Is “unemployment” an important metric? Very similar controversies in the United States and South Africa throw this goldmark standard for economic planning into question.

Both countries currently suffer from chronic waves of refugees exacerbated by a wry mixture of politics with pandemic. Both countries’ fairly liberal policies towards refugees are at contentious odds with large parts of their citizenry. Both deal with growing social unrest that many argue impedes difficult struggles with institutionalized racism.

A few weeks ago a group of South African pan-Africanists, composed of many African immigrants to South Africa, formed a new activist group called “The Polisee Space.” They inaugurated their “pan-African consulting services” with a national zoom discussion of the current refugee problem.

The event occurred coincidentally with a highly publicized government relocation of recent refugees.

Travelers to South Africa likely remember Greenmarket Square, one of the primary attractions for foreign visitors to Cape Town.

Until a couple weeks ago, though, Greenmarket Square was anything but a tourist attraction. Refugees fleeing increasing conflict and poor pandemic response in other African countries took safe haven in the Central Methodist Church in the square. Authorities turned a blind eye until more than 500 had packed the relatively small church and covid began spreading like wildfire.

On a per capita basis South Africa’s illegal immigration problem is on par with the U.S.’ Extremely liberal policies on immigration initiated by Nelson Mandela that broadened even further those inscribed in the new constitution continue.

South Africa has a much higher unemployment rate than America, often four or five times as high. This gives many critical politicians the ammunition to criticize liberal immigration policies as economically volatile. They point to the many hotspots in Johannesburg and Soweto where violence against the Somali and Congolese immigrant communities is becoming uncontrollable.

Now, however, the endless civil war in neighboring Mozambique has fired up considerably, and a raging pandemic in Tanzania where authorities denied any problem (even after the President Magufuli died of covid) has prompted thousands more than usual to flee to South Africa from these countries as well.

The government’s response, however, had been to extend for indefinite periods almost all visas or refugee proceedings until the pandemic gets under control.

“There are no foreigners taking anybody’s job,” Mukoni Ratshitanga, a pan-African advocate argued in the national zoom inauguration of Polisee Space. Ratshitanga contends that un- and under employment will not be altered by removing illegal immigrants from the equation.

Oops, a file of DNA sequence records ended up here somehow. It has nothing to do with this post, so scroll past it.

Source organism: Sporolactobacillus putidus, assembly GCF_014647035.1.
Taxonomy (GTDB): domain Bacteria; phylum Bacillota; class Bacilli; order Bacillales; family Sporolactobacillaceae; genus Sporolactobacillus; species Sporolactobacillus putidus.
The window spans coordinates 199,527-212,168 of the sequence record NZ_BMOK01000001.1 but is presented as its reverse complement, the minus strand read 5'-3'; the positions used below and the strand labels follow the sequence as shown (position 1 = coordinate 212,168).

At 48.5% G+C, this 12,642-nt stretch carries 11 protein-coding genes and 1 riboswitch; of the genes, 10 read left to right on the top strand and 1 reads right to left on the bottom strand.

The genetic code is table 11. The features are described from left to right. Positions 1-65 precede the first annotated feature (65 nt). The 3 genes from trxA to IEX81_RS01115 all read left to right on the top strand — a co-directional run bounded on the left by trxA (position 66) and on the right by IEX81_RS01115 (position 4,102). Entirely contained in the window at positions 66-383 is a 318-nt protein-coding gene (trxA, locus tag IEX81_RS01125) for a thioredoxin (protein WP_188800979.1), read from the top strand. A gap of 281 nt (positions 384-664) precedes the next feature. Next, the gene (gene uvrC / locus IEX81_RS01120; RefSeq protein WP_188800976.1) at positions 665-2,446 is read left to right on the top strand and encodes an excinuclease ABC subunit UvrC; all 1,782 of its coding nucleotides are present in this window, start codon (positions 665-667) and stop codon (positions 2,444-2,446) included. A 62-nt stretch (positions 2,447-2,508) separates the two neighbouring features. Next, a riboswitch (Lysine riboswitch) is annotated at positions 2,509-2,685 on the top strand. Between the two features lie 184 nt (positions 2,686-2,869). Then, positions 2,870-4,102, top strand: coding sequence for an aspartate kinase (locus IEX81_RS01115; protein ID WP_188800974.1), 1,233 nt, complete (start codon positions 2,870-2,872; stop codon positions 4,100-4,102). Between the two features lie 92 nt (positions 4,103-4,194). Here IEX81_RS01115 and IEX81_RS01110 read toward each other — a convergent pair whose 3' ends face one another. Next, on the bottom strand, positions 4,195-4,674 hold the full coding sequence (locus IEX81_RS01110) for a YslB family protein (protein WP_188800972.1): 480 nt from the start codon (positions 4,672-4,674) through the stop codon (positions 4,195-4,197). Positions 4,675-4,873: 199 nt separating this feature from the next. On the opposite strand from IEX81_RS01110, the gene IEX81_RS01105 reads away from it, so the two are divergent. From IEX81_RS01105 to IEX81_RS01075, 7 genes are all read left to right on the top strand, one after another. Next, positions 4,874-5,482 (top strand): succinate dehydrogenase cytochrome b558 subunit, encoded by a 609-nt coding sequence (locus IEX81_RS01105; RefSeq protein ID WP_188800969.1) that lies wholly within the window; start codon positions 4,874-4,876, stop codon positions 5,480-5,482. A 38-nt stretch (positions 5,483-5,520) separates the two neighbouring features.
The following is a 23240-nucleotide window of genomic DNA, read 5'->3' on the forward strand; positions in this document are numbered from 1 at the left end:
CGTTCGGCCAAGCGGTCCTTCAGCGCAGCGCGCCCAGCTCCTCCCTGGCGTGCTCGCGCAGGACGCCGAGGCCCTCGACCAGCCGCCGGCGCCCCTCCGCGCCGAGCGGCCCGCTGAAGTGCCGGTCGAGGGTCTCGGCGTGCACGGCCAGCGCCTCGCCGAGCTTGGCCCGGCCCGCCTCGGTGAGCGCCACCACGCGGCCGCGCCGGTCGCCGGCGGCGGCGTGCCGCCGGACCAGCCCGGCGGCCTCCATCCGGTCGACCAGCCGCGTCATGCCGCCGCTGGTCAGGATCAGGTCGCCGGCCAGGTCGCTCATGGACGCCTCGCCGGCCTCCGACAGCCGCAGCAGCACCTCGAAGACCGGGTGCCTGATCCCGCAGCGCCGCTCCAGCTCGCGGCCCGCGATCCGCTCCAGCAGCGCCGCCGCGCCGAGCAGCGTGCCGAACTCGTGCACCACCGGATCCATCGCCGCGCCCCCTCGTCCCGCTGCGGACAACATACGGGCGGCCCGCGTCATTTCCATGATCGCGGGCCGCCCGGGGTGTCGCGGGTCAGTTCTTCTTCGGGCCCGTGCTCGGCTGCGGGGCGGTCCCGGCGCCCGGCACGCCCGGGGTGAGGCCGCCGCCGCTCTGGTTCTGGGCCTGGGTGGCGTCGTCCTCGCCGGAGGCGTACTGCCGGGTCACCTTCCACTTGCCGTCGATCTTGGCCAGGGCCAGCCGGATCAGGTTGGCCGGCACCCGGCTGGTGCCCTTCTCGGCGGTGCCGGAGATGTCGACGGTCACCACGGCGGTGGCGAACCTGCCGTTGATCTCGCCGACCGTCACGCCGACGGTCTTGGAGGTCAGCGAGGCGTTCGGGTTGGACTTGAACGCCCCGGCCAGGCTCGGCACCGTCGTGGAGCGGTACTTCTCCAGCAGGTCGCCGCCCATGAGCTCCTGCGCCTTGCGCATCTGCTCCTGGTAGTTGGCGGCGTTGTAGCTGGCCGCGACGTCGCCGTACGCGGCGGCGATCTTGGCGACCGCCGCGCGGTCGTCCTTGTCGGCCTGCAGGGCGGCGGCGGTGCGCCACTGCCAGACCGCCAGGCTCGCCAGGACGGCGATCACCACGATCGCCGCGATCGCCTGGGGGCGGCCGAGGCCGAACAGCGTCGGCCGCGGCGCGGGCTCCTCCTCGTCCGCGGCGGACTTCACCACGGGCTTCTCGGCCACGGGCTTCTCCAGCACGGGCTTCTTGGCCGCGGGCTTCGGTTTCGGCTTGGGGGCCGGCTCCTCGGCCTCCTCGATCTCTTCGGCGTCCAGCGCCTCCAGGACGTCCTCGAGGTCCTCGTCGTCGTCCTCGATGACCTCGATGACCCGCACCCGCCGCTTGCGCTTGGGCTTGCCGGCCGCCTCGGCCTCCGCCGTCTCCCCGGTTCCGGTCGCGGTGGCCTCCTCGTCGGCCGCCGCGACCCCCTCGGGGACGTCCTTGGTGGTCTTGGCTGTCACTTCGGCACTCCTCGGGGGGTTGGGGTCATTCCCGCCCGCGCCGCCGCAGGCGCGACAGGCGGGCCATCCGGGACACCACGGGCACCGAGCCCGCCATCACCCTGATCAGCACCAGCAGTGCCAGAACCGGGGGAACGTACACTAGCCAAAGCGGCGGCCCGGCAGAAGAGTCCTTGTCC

Over the many ups-and-downs of economic prosperity in South Africa certain industries there – mining, in particular – have relied without interruption on foreign workers. Just as in the U.S. there are many foreign workers contracted in the agricultural sector as well. In all cases because wages for non-citizens are lower.

“The challenges you are dealing with are not because of foreigners,” he said, adding that migrants looking for economic opportunities more than not end up contributing substantially to economic growth. Those who are allowed to remain and become citizens tend to be more productive and pay more in taxes than a citizenry mired in the under classes.

A number of other participants in the national zoom discussed the human rights violations governments like South Africa and the United States are being pushed to by their citizenry as well, complicating an economic issue with a cultural one.

But the problem is not that immigrants squeeze out citizens for jobs. Basically what activists argue is that the refugee is necessary to the health of western capitalist economies but is being pinned as the scapegoat for economic stresses that are actually basic, structural flaws in their economic systems.

I totally agree and I think the logical corollary is that “unemployment” is more of a fixed percentage of different capitalist economies than an indicator of prosperity.

Moreover, by allowing the scapegoating of refugees as the cause of “unemployment” we contribute to institutionalized racism.

We in the west must confront the basic flaws in capitalism, which have been allowed to fester now for nearly two generations. Capitalism may be our best economic game, but without aggressive regulation and intervention it’s often controlled by the greedy and corrupt.

Racism has been around a lot longer than capitalism. Let’s not allow the younger sibling to grow as institutionally difficult.